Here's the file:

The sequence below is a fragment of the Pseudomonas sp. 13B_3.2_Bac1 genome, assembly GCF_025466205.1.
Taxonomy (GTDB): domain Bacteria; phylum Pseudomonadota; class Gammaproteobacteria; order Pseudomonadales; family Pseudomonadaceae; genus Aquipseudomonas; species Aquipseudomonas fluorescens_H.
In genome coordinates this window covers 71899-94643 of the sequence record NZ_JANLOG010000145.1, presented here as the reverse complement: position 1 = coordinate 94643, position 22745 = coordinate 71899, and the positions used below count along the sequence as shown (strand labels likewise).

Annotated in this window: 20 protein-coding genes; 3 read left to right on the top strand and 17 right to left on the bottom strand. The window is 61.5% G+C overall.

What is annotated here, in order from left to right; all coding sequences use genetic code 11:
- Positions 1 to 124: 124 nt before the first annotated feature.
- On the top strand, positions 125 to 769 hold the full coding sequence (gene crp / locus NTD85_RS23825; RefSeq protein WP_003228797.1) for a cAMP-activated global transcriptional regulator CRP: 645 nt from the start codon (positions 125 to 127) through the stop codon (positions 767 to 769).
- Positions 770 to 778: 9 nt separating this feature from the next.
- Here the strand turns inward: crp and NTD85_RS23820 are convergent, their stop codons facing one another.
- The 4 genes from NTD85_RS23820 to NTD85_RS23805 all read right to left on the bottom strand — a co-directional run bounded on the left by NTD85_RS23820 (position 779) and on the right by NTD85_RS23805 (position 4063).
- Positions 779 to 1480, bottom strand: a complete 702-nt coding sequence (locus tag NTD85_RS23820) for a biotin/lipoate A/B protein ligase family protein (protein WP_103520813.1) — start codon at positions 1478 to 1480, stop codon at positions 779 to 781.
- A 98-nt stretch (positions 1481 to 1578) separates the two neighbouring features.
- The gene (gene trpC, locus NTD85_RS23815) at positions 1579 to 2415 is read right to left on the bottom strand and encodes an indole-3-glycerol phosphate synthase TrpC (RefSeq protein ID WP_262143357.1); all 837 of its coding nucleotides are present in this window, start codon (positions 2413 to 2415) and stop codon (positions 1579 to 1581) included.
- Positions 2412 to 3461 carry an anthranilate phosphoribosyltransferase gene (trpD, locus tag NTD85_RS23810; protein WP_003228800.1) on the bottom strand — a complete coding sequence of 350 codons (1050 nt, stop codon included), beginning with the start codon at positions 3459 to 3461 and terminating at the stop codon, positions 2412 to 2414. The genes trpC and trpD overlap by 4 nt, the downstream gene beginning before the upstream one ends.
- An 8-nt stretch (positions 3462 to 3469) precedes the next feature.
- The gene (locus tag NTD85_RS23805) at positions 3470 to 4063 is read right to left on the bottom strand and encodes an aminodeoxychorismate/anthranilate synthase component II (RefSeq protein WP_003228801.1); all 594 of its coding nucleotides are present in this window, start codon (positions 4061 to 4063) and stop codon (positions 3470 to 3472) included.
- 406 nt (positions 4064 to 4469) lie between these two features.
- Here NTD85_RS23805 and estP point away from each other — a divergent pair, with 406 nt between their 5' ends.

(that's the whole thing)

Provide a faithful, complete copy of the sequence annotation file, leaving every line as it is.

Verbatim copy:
The sequence below is a fragment of the Pseudomonas sp. 13B_3.2_Bac1 genome, assembly GCF_025466205.1.
Taxonomy (GTDB): domain Bacteria; phylum Pseudomonadota; class Gammaproteobacteria; order Pseudomonadales; family Pseudomonadaceae; genus Aquipseudomonas; species Aquipseudomonas fluorescens_H.
In genome coordinates this window covers 71899-94643 of the sequence record NZ_JANLOG010000145.1, presented here as the reverse complement: position 1 = coordinate 94643, position 22745 = coordinate 71899, and the positions used below count along the sequence as shown (strand labels likewise).

Annotated in this window: 20 protein-coding genes; 3 read left to right on the top strand and 17 right to left on the bottom strand. The window is 61.5% G+C overall.

What is annotated here, in order from left to right; all coding sequences use genetic code 11:
- Positions 1 to 124: 124 nt before the first annotated feature.
- On the top strand, positions 125 to 769 hold the full coding sequence (gene crp / locus NTD85_RS23825; RefSeq protein WP_003228797.1) for a cAMP-activated global transcriptional regulator CRP: 645 nt from the start codon (positions 125 to 127) through the stop codon (positions 767 to 769).
- Positions 770 to 778: 9 nt separating this feature from the next.
- Here the strand turns inward: crp and NTD85_RS23820 are convergent, their stop codons facing one another.
- The 4 genes from NTD85_RS23820 to NTD85_RS23805 all read right to left on the bottom strand — a co-directional run bounded on the left by NTD85_RS23820 (position 779) and on the right by NTD85_RS23805 (position 4063).
- Positions 779 to 1480, bottom strand: a complete 702-nt coding sequence (locus tag NTD85_RS23820) for a biotin/lipoate A/B protein ligase family protein (protein WP_103520813.1) — start codon at positions 1478 to 1480, stop codon at positions 779 to 781.
- A 98-nt stretch (positions 1481 to 1578) separates the two neighbouring features.
- The gene (gene trpC, locus NTD85_RS23815) at positions 1579 to 2415 is read right to left on the bottom strand and encodes an indole-3-glycerol phosphate synthase TrpC (RefSeq protein ID WP_262143357.1); all 837 of its coding nucleotides are present in this window, start codon (positions 2413 to 2415) and stop codon (positions 1579 to 1581) included.
- Positions 2412 to 3461 carry an anthranilate phosphoribosyltransferase gene (trpD, locus tag NTD85_RS23810; protein WP_003228800.1) on the bottom strand — a complete coding sequence of 350 codons (1050 nt, stop codon included), beginning with the start codon at positions 3459 to 3461 and terminating at the stop codon, positions 2412 to 2414. The genes trpC and trpD overlap by 4 nt, the downstream gene beginning before the upstream one ends.
- An 8-nt stretch (positions 3462 to 3469) precedes the next feature.
- The gene (locus tag NTD85_RS23805) at positions 3470 to 4063 is read right to left on the bottom strand and encodes an aminodeoxychorismate/anthranilate synthase component II (RefSeq protein WP_003228801.1); all 594 of its coding nucleotides are present in this window, start codon (positions 4061 to 4063) and stop codon (positions 3470 to 3472) included.
- 406 nt (positions 4064 to 4469) lie between these two features.
- Here NTD85_RS23805 and estP point away from each other — a divergent pair, with 406 nt between their 5' ends.